THIS week’s Peeps into the Past looks back on a boozy night at the Anchor Inn beside the River Wey Navigation at Pyrford in 1908, which led to a man being drowned.

He was William Mandeville, and it is possible that he was related to the Mandeville family of Pigeon House Cottage, beside the navigation at Pyrford. The family appeared in other Peeps features recently.

Researcher Mark Coxhead found a report of the inquest into William’s death, published in the News & Mail in March 1908.

The inquest was in two parts, opening on Saturday, 14 March. William’s body was found by police on Wednesday 11 March. He had disappeared on Sunday 1 March.

Edith Hampton, of 1 Kemp’s Cottages, Maybury, told the inquest that William was her brother. The last time she saw him alive was when he left home on the morning of 1 March.

The landlord of the Anchor Inn, Dennis Foley, said William came in just after 1pm and left at closing time that afternoon, but returned around 7pm. Dennis said he served William a pint of beer in the afternoon. His sister-in-law served William in the evening.

Dennis added that he did not sell much beer that evening.

The inquest revealed that William spent most of the evening with some other men in the tap-room of the Anchor Inn.

The coroner, Mr Roumieu, probed the landlord to find out how much beer was consumed. He asked whether William would not have been better “with a little soda water”.

Dennis replied that William did not seem to be drunk and when he left he seemed sober. However, Dennis said that at one time during the evening the group of men were singing, but he told them to stop as it was a Sunday.

He also denied a row had broken out between the men, but said afterwards they were “sparring”, although it was only a bit of fun.

Witness Thomas Longhurst, a labourer who was lodging at the Anchor Inn, was also serving beer that night. He told the inquest he could not remember how much beer he served to those in the tap-room.

The coroner appeared to not have believed all the evidence the witnesses called so far had given. He told them: “I am going to adjourn this inquest for about a week to give you an opportunity to refresh your memory as to what happened on this particular night.”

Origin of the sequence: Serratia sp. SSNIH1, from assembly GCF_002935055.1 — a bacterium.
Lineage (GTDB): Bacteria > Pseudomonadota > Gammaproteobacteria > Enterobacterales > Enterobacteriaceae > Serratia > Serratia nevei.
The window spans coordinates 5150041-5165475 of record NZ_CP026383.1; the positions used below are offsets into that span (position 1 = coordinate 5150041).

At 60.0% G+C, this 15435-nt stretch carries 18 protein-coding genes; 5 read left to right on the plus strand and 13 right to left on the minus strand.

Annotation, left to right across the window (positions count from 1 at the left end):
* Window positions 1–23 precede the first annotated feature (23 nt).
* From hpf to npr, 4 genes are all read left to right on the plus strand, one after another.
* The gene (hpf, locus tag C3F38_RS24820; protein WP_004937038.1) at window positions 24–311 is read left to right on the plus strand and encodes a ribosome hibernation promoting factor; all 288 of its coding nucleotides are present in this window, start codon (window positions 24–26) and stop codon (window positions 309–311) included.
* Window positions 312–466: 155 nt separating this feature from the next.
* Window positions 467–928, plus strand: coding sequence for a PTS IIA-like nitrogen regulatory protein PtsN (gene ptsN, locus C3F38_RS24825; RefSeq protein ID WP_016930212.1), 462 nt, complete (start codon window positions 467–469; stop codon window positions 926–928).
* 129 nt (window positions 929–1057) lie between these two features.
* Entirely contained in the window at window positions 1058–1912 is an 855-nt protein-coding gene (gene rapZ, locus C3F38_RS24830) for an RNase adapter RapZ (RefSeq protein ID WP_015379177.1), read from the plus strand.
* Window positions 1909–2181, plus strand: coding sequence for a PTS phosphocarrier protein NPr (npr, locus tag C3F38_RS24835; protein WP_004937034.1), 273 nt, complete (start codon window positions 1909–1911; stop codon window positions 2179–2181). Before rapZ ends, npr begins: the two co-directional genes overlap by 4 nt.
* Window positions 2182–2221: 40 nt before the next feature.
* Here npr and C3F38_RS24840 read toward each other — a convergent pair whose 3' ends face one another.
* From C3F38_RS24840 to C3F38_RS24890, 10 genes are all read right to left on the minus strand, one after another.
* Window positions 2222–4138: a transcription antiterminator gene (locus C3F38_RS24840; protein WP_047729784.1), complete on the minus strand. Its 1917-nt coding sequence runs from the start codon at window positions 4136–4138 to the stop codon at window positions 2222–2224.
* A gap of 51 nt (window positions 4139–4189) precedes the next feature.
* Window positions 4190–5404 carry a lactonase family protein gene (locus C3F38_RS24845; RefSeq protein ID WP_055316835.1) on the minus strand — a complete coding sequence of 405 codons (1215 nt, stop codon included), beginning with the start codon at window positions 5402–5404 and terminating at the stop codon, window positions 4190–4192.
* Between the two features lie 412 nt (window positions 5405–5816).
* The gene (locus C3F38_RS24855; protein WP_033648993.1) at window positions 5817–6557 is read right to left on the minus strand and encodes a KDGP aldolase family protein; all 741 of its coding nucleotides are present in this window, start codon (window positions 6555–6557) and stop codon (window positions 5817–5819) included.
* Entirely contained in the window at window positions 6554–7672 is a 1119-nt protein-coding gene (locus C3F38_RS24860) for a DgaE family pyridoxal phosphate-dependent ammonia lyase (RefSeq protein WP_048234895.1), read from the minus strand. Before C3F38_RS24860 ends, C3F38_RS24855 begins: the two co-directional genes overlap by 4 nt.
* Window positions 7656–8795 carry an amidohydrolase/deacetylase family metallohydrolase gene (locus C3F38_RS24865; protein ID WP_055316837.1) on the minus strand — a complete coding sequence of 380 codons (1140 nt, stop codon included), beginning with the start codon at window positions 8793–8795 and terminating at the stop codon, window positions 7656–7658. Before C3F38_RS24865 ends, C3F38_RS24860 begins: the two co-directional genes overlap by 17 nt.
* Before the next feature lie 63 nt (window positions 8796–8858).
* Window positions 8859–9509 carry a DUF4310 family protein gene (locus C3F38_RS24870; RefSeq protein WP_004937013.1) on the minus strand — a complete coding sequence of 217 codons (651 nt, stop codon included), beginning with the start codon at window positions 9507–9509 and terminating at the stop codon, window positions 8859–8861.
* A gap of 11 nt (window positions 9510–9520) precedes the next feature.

When the inquest resumed, John Mandeville – who the report said was William’s cousin – gave evidence. He said he and William “had a drink or two together”. It is possible that John was the seventh-born of the 15 siblings who lived at Pigeon House Cottage.

Witness Harold Smith told the inquest there was “a little bit of sparring” between William and a man called Elijah Hill. Harold added that Thomas Longhurst stepped in and William then scratched Longhurst’s face “and made blood come”.

Elijah, a bricklayer, also gave evidence and confirmed he and William had been sparring. On the previous Monday, 24 February, William had given Elijah “two black eyes”, but he did not know why.

At closing time, the group of men walked off and Elijah fell into a ditch.

He said: “It was a dark night, and rough, and you could not see where you were going.”

But he added William was not one of them and had left earlier.

Police constable Pearce told the inquest that William’s body was found after “dragging the canal”.

In summing up, the coroner said it was always difficult to get reliable evidence as to what took place in a public-house. He added: “There was something going on the tap-room that day and there was no doubt that all these men had had more beer than was good for them.

“Whether the deceased fell in accidentally, or was pushed in by any of his companions, they [the jury] had no evidence to prove. The only conclusion they could come to was that the deceased had drowned, there being no evidence how he got into the water.”

If you have some memories or old pictures relating to the Woking area, call David Rose on 01483 838960, or drop a line to the News & Mail.

David Rose is a local historian and writer who specialises in what he calls “the history within living memory” of people, places and events in the west Surrey area covering towns such as Woking and Guildford. He collects old photos and memorabilia relating to the area and the subject, and regularly gives illustrated local history talks to groups and societies. For enquiries and bookings please phone or email him at: [email protected]